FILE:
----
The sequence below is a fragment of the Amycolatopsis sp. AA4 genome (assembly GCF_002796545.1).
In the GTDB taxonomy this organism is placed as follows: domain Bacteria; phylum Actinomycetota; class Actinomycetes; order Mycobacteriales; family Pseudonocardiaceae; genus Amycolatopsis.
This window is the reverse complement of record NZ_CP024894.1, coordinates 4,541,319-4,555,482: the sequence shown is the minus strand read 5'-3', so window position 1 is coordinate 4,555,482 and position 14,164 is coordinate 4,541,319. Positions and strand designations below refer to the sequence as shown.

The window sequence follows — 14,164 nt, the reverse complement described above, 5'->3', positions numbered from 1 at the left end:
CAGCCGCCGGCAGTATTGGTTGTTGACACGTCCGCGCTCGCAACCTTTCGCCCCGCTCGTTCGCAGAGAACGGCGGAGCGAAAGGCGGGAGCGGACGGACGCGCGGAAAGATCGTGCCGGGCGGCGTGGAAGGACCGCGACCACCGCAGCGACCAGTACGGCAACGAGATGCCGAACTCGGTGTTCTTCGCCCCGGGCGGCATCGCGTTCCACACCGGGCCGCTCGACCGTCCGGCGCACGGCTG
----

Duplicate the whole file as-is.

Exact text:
The sequence below is a fragment of the Amycolatopsis sp. AA4 genome (assembly GCF_002796545.1).
In the GTDB taxonomy this organism is placed as follows: domain Bacteria; phylum Actinomycetota; class Actinomycetes; order Mycobacteriales; family Pseudonocardiaceae; genus Amycolatopsis.
This window is the reverse complement of record NZ_CP024894.1, coordinates 4,541,319-4,555,482: the sequence shown is the minus strand read 5'-3', so window position 1 is coordinate 4,555,482 and position 14,164 is coordinate 4,541,319. Positions and strand designations below refer to the sequence as shown.

The window sequence follows — 14,164 nt, the reverse complement described above, 5'->3', positions numbered from 1 at the left end:
CAGCCGCCGGCAGTATTGGTTGTTGACACGTCCGCGCTCGCAACCTTTCGCCCCGCTCGTTCGCAGAGAACGGCGGAGCGAAAGGCGGGAGCGGACGGACGCGCGGAAAGATCGTGCCGGGCGGCGTGGAAGGACCGCGACCACCGCAGCGACCAGTACGGCAACGAGATGCCGAACTCGGTGTTCTTCGCCCCGGGCGGCATCGCGTTCCACACCGGGCCGCTCGACCGTCCGGCGCACGGCTG